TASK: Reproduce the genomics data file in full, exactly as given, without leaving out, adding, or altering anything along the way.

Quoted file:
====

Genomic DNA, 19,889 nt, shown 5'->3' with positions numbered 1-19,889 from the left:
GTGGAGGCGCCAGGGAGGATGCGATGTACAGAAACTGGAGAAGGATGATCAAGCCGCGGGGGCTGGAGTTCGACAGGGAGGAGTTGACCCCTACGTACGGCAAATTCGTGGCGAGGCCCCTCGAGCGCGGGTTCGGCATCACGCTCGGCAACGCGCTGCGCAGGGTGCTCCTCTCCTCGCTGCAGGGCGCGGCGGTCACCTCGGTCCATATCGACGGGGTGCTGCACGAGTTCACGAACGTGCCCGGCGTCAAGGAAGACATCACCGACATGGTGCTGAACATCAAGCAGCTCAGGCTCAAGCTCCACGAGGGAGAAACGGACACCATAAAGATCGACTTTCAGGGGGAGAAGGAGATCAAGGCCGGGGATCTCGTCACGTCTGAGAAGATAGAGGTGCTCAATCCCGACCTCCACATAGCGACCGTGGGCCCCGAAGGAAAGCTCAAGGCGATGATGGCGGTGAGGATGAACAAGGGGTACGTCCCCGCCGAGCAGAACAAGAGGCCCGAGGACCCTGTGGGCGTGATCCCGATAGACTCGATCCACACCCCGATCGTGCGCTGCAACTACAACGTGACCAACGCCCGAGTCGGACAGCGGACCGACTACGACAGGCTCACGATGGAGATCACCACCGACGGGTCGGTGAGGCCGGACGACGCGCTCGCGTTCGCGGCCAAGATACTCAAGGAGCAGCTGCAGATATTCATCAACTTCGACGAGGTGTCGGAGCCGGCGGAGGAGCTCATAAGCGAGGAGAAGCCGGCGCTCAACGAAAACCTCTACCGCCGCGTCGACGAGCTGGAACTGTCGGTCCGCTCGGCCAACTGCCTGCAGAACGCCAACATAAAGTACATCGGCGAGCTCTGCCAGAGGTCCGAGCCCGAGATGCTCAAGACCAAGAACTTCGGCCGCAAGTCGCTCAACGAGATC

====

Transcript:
Genomic DNA, 19,889 nt, shown 5'->3' with positions numbered 1-19,889 from the left:
GTGGAGGCGCCAGGGAGGATGCGATGTACAGAAACTGGAGAAGGATGATCAAGCCGCGGGGGCTGGAGTTCGACAGGGAGGAGTTGACCCCTACGTACGGCAAATTCGTGGCGAGGCCCCTCGAGCGCGGGTTCGGCATCACGCTCGGCAACGCGCTGCGCAGGGTGCTCCTCTCCTCGCTGCAGGGCGCGGCGGTCACCTCGGTCCATATCGACGGGGTGCTGCACGAGTTCACGAACGTGCCCGGCGTCAAGGAAGACATCACCGACATGGTGCTGAACATCAAGCAGCTCAGGCTCAAGCTCCACGAGGGAGAAACGGACACCATAAAGATCGACTTTCAGGGGGAGAAGGAGATCAAGGCCGGGGATCTCGTCACGTCTGAGAAGATAGAGGTGCTCAATCCCGACCTCCACATAGCGACCGTGGGCCCCGAAGGAAAGCTCAAGGCGATGATGGCGGTGAGGATGAACAAGGGGTACGTCCCCGCCGAGCAGAACAAGAGGCCCGAGGACCCTGTGGGCGTGATCCCGATAGACTCGATCCACACCCCGATCGTGCGCTGCAACTACAACGTGACCAACGCCCGAGTCGGACAGCGGACCGACTACGACAGGCTCACGATGGAGATCACCACCGACGGGTCGGTGAGGCCGGACGACGCGCTCGCGTTCGCGGCCAAGATACTCAAGGAGCAGCTGCAGATATTCATCAACTTCGACGAGGTGTCGGAGCCGGCGGAGGAGCTCATAAGCGAGGAGAAGCCGGCGCTCAACGAAAACCTCTACCGCCGCGTCGACGAGCTGGAACTGTCGGTCCGCTCGGCCAACTGCCTGCAGAACGCCAACATAAAGTACATCGGCGAGCTCTGCCAGAGGTCCGAGCCCGAGATGCTCAAGACCAAGAACTTCGGCCGCAAGTCGCTCAACGAGATC